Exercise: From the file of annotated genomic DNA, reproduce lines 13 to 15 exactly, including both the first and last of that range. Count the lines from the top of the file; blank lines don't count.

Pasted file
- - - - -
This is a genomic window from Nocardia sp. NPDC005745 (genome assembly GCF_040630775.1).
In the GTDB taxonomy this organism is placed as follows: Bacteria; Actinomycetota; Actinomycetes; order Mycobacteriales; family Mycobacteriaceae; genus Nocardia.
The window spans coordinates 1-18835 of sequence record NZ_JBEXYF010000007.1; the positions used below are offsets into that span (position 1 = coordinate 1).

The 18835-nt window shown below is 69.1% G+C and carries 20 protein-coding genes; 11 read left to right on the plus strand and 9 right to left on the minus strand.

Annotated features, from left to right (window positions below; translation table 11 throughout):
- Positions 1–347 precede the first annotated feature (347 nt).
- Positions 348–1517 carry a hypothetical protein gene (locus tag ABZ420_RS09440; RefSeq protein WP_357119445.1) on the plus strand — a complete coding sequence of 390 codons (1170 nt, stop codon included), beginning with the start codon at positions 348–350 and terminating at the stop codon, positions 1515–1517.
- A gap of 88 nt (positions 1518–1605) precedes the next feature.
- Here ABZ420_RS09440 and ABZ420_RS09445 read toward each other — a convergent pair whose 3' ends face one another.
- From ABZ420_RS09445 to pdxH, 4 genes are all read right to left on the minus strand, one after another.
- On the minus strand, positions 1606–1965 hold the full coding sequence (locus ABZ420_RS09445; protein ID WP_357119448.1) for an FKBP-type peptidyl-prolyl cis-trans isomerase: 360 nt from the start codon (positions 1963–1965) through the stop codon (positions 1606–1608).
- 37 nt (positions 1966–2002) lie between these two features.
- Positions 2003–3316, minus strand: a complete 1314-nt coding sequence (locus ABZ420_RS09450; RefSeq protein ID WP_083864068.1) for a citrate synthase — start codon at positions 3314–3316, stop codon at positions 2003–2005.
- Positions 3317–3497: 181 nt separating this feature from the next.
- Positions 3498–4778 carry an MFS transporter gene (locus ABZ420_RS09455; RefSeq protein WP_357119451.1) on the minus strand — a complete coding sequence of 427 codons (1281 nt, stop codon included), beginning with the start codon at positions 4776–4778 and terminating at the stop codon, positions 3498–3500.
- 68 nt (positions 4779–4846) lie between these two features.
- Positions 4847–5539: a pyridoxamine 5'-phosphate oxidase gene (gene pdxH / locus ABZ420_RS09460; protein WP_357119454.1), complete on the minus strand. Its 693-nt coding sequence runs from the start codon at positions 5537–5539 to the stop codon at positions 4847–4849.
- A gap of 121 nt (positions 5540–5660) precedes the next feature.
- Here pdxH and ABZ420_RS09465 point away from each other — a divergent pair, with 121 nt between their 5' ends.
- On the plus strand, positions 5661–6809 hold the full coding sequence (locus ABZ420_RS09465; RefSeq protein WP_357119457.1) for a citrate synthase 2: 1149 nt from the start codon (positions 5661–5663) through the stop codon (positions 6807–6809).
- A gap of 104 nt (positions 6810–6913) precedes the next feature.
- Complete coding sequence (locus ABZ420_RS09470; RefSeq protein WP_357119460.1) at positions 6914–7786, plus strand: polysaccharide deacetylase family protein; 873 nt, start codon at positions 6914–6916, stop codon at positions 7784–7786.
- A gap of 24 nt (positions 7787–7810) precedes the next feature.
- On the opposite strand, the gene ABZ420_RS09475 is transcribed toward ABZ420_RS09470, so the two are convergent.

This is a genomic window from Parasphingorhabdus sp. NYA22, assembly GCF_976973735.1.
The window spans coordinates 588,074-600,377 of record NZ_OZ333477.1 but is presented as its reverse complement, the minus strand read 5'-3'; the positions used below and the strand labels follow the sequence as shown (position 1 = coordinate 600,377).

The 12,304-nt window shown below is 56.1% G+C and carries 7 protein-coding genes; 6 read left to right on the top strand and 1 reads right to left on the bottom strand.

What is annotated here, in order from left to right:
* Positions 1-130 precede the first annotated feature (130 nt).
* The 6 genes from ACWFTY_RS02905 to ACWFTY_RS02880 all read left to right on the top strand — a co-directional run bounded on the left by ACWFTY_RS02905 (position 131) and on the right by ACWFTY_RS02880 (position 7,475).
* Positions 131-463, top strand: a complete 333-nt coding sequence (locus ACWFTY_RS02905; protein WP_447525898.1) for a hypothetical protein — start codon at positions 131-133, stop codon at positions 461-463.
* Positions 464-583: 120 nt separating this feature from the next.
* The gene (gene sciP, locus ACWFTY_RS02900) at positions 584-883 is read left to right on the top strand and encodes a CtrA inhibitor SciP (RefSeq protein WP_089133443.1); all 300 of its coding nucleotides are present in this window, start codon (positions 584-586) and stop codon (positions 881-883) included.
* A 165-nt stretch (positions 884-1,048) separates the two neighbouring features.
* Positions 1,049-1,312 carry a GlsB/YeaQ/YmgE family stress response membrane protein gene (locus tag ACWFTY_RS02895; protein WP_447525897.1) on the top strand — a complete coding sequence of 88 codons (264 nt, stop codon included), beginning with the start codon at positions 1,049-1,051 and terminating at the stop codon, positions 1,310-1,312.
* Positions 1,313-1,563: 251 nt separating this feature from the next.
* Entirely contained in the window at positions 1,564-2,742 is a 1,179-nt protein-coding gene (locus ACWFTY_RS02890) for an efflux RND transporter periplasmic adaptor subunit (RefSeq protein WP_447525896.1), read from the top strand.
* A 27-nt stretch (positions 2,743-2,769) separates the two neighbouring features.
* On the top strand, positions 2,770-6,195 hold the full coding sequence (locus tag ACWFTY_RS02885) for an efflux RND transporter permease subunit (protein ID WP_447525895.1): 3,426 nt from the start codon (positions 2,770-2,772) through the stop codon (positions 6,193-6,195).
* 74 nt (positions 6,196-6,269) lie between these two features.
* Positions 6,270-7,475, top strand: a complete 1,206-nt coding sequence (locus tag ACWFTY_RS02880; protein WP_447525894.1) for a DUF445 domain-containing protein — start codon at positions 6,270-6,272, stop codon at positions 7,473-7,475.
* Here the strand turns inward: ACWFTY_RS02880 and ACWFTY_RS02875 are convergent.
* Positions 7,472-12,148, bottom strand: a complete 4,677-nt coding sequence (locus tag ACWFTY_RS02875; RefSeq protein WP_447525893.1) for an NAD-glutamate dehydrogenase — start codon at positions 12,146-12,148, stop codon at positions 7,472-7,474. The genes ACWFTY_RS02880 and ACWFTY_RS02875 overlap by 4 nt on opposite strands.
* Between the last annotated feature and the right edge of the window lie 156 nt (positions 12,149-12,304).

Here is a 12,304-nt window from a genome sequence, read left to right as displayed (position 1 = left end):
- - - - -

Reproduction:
- Positions 2003–3316, minus strand: a complete 1314-nt coding sequence (locus ABZ420_RS09450; RefSeq protein ID WP_083864068.1) for a citrate synthase — start codon at positions 3314–3316, stop codon at positions 2003–2005.
- Positions 3317–3497: 181 nt separating this feature from the next.
- Positions 3498–4778 carry an MFS transporter gene (locus ABZ420_RS09455; RefSeq protein WP_357119451.1) on the minus strand — a complete coding sequence of 427 codons (1281 nt, stop codon included), beginning with the start codon at positions 4776–4778 and terminating at the stop codon, positions 3498–3500.